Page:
By: Andrew Mees, Director of College and Athletics Communications email@example.com
Bloomfield College will help take patrons inside one of Essex County’s forgotten historical events this summer, as the institution’s history division will open the educational art exhibit “Newark 1974: Remembering the Puerto Rican Riots” on the school’s campus grounds.
A history of the riots in text and photos, the exhibit will debut with a special ceremony in the Shelby Art Room of the Bloomfield College Library, located at the corner of Liberty Street and Oakland Avenue, on April 28 at 4 p.m.
Made possible by grant funding from the New Jersey Council for the Humanities, the display will help educate the surrounding community on an overlooked piece of the city’s rich history on its 40th anniversary. Curated by Bloomfield College students, the exhibit will showcase never-before-exhibited press photos of the riots from local publications such as the Newark Star-Ledger.
The inauguration on April 28 will feature remarks by Rutgers University Professor of History and Latino and Hispanic Caribbean Studies Aldo Lauria-Santiago, and Project Archivist of the Puerto Rican Community Archives at the Newark Public Library Yesenia Lopez, helping to kick off the four-month initiative with thoughts on the events from local educators and activists.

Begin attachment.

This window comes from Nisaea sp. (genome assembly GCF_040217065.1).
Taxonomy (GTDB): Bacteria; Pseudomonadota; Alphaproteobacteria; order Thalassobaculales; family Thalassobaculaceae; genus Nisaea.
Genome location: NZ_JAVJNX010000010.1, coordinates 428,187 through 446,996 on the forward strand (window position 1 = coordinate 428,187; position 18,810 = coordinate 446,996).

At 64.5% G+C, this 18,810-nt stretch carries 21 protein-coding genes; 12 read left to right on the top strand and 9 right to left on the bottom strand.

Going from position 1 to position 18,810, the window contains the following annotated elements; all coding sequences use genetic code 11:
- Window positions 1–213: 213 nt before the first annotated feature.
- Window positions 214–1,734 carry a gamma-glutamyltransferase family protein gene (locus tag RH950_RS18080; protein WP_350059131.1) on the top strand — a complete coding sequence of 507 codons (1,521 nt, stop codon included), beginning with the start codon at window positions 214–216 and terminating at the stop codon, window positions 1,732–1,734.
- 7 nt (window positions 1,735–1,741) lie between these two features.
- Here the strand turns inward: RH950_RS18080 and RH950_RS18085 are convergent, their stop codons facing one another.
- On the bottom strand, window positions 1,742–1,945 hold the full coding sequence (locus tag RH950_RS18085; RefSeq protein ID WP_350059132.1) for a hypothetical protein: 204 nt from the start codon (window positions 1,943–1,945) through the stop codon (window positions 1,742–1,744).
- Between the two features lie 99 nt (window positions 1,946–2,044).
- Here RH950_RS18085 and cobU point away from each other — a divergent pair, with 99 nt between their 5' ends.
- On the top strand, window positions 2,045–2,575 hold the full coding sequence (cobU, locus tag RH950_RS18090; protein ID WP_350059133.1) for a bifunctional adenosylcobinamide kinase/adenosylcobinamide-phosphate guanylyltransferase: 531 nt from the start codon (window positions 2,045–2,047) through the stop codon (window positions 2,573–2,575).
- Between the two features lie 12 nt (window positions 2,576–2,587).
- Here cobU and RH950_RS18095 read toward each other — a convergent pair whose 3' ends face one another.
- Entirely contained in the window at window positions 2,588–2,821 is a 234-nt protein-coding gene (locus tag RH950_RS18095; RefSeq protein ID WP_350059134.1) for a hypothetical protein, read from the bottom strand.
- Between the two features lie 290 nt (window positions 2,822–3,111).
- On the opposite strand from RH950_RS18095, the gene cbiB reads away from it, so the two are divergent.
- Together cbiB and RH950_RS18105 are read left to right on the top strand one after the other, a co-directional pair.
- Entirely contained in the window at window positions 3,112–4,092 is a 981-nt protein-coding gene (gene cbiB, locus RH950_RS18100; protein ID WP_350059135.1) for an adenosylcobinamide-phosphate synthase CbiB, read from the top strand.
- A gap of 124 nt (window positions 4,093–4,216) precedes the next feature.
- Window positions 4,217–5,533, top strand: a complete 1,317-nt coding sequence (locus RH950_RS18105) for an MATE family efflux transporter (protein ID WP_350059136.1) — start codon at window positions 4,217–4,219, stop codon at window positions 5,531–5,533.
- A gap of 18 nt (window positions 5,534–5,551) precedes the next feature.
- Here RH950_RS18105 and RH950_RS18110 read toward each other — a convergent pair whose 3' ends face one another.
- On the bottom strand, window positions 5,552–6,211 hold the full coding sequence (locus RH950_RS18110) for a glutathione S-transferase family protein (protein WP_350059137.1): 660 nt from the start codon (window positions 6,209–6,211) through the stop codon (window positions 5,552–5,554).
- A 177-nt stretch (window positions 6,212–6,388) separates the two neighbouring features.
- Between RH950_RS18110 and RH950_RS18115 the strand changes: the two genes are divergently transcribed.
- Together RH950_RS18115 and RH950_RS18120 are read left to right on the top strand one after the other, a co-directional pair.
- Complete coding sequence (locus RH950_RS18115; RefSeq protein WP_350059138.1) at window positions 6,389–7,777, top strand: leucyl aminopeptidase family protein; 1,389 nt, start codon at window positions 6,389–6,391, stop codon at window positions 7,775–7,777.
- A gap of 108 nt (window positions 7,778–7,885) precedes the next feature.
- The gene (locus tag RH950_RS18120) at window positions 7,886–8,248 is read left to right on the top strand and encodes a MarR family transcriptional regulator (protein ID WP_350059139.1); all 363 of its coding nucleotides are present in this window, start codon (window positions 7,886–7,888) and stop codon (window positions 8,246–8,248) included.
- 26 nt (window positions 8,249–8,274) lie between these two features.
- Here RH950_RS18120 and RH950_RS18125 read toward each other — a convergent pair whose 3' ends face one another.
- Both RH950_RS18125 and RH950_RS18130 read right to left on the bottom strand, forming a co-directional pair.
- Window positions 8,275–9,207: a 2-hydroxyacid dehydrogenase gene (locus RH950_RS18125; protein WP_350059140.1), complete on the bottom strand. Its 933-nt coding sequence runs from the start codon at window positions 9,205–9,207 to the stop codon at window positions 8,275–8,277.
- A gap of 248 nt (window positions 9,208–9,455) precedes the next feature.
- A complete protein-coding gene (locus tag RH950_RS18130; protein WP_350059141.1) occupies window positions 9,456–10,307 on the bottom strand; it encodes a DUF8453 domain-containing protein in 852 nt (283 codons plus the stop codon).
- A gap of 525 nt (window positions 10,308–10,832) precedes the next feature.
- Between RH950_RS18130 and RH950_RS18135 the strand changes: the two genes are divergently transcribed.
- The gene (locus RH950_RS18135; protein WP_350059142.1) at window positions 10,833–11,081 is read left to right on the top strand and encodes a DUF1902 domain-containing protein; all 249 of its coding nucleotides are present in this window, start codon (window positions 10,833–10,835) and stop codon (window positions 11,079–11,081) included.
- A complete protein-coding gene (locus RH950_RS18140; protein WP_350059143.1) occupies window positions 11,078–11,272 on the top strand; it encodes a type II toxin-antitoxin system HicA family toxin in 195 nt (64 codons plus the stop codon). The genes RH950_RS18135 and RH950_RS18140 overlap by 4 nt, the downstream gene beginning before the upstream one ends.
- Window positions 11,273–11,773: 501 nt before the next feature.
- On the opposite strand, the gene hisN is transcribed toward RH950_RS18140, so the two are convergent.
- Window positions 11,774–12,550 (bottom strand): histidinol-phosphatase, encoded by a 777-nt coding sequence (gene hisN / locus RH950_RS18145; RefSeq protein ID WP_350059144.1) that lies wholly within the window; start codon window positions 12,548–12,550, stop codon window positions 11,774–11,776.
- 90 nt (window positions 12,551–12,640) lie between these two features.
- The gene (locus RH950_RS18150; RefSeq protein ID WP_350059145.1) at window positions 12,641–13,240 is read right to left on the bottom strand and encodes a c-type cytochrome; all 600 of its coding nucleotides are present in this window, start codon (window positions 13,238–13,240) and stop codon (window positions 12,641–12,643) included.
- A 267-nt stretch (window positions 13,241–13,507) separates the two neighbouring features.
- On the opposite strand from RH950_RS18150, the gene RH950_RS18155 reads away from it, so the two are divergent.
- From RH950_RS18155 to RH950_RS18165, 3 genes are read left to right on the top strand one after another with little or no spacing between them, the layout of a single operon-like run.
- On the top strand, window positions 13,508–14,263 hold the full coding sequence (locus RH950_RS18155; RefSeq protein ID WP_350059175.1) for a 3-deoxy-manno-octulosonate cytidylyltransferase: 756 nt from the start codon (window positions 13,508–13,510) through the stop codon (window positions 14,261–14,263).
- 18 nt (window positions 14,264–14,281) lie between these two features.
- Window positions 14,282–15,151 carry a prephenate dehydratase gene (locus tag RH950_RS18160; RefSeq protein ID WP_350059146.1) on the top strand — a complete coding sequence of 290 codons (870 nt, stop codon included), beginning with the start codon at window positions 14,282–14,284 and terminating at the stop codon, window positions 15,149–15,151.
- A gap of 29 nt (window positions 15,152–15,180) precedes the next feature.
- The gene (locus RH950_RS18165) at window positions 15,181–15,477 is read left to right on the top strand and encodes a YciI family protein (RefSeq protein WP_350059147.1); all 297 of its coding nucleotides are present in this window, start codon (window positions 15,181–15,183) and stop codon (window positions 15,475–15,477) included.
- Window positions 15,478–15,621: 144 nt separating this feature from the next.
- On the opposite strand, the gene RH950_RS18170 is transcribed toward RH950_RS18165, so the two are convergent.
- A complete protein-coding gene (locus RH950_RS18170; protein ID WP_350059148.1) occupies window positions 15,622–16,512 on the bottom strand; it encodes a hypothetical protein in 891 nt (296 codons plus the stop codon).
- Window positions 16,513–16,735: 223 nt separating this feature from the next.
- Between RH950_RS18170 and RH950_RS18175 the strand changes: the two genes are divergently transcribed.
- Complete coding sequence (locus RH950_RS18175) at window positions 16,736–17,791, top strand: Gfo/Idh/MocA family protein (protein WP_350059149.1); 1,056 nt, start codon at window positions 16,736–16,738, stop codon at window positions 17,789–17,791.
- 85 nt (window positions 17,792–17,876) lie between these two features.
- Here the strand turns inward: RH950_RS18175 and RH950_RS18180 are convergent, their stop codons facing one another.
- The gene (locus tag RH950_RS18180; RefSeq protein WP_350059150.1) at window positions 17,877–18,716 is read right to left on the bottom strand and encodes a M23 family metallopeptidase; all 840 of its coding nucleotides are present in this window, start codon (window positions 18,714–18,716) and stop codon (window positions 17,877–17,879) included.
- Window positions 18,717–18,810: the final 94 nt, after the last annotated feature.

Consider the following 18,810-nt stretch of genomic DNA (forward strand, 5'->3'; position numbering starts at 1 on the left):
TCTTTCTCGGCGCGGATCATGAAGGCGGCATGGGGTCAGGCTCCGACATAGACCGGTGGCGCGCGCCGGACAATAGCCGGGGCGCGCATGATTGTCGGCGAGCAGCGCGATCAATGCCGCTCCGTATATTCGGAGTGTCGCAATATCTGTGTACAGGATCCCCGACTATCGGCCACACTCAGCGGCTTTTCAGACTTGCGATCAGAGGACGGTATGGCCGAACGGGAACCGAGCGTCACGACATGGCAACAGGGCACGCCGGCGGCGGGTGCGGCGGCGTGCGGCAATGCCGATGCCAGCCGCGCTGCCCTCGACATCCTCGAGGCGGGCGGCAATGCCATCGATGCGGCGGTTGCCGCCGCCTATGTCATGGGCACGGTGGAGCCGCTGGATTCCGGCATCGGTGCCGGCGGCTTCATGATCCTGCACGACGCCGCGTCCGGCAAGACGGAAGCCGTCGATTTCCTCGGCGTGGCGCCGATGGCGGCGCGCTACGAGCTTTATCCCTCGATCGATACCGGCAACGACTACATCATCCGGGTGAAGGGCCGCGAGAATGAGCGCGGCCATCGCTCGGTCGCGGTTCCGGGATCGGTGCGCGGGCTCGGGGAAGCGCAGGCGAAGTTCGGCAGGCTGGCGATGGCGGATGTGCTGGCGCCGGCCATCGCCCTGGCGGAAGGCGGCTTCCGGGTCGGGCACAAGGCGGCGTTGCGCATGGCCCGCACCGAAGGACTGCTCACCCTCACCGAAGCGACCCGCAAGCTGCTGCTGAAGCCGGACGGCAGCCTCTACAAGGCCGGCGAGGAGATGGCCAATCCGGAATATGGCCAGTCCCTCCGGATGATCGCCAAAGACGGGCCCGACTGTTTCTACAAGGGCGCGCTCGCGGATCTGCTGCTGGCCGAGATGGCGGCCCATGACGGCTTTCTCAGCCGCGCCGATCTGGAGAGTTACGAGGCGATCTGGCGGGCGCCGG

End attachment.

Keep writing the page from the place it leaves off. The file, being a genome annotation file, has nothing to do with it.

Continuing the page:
"Most people have heard about the massive uprising that took place in Newark in 1967, but very few have heard about the riots that took place in Newark's Puerto Rican community just seven years later,” Bloomfield assistant professor of history and exhibit director Michelle Chase said of the work. “The Puerto Rican riots of 1974 make us question to what extent Newark had been able to address the underlying causes of the 1967 outburst. And they help us rethink the history of Newark beyond black and white."
The exhibit will be featured in the Bloomfield College Library until August 29. For more information, please contact Michelle Chase at firstname.lastname@example.org.
About the exhibit
This exhibition was made possible by a grant from the New Jersey Council for the Humanities, a state partner of the National Endowment for the Humanities. Any views, findings, conclusions or recommendations in this exhibit do not necessarily represent those of the National Endowment for the Humanities or the New Jersey Council for the Humanities.